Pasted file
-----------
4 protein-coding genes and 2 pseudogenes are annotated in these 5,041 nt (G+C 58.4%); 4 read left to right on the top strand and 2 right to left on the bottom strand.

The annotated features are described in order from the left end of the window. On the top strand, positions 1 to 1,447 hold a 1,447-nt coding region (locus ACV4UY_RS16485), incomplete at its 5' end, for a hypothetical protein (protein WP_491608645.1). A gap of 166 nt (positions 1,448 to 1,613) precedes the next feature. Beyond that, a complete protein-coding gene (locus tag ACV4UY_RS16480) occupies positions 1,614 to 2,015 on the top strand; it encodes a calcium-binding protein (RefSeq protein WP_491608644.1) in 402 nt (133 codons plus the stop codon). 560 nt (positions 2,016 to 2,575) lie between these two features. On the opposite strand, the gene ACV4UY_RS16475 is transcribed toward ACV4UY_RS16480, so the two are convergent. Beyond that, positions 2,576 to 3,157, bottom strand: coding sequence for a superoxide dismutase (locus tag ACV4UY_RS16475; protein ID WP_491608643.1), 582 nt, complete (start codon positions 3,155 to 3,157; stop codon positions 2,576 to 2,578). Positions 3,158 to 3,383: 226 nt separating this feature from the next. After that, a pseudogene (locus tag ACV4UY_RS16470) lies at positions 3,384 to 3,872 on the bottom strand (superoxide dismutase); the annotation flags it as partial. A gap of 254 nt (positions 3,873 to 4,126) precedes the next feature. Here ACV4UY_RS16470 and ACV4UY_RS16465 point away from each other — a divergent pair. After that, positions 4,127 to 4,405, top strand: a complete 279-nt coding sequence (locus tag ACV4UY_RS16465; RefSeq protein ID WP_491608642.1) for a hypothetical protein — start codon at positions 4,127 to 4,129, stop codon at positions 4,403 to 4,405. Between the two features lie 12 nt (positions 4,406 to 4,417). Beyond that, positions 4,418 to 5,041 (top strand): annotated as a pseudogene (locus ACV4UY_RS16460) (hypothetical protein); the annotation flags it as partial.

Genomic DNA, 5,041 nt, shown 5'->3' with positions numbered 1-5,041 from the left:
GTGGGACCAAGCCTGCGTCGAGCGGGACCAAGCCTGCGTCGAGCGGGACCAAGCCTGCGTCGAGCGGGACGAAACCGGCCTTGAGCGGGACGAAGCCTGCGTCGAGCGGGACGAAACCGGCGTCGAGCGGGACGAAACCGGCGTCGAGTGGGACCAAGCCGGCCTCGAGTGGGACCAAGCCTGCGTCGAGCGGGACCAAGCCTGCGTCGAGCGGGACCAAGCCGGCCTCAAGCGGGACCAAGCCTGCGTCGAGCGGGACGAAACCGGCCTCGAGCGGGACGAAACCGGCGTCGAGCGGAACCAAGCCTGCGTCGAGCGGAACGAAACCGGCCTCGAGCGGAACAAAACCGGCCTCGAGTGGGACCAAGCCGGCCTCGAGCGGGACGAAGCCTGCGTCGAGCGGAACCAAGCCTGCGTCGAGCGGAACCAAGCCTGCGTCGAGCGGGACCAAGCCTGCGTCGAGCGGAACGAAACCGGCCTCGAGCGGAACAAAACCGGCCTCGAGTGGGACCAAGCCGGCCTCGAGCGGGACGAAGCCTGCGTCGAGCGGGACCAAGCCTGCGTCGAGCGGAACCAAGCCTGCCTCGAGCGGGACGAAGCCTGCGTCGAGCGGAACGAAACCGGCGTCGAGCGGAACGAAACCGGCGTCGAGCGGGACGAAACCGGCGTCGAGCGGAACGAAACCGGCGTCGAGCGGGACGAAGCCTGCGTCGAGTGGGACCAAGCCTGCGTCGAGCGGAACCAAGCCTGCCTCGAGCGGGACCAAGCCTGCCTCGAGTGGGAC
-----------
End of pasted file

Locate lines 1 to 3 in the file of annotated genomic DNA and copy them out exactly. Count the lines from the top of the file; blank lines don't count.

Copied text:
4 protein-coding genes and 2 pseudogenes are annotated in these 5,041 nt (G+C 58.4%); 4 read left to right on the top strand and 2 right to left on the bottom strand.

The annotated features are described in order from the left end of the window. On the top strand, positions 1 to 1,447 hold a 1,447-nt coding region (locus ACV4UY_RS16485), incomplete at its 5' end, for a hypothetical protein (protein WP_491608645.1). A gap of 166 nt (positions 1,448 to 1,613) precedes the next feature. Beyond that, a complete protein-coding gene (locus tag ACV4UY_RS16480) occupies positions 1,614 to 2,015 on the top strand; it encodes a calcium-binding protein (RefSeq protein WP_491608644.1) in 402 nt (133 codons plus the stop codon). 560 nt (positions 2,016 to 2,575) lie between these two features. On the opposite strand, the gene ACV4UY_RS16475 is transcribed toward ACV4UY_RS16480, so the two are convergent. Beyond that, positions 2,576 to 3,157, bottom strand: coding sequence for a superoxide dismutase (locus tag ACV4UY_RS16475; protein ID WP_491608643.1), 582 nt, complete (start codon positions 3,155 to 3,157; stop codon positions 2,576 to 2,578). Positions 3,158 to 3,383: 226 nt separating this feature from the next. After that, a pseudogene (locus tag ACV4UY_RS16470) lies at positions 3,384 to 3,872 on the bottom strand (superoxide dismutase); the annotation flags it as partial. A gap of 254 nt (positions 3,873 to 4,126) precedes the next feature. Here ACV4UY_RS16470 and ACV4UY_RS16465 point away from each other — a divergent pair. After that, positions 4,127 to 4,405, top strand: a complete 279-nt coding sequence (locus tag ACV4UY_RS16465; RefSeq protein ID WP_491608642.1) for a hypothetical protein — start codon at positions 4,127 to 4,129, stop codon at positions 4,403 to 4,405. Between the two features lie 12 nt (positions 4,406 to 4,417). Beyond that, positions 4,418 to 5,041 (top strand): annotated as a pseudogene (locus ACV4UY_RS16460) (hypothetical protein); the annotation flags it as partial.

Genomic DNA, 5,041 nt, shown 5'->3' with positions numbered 1-5,041 from the left: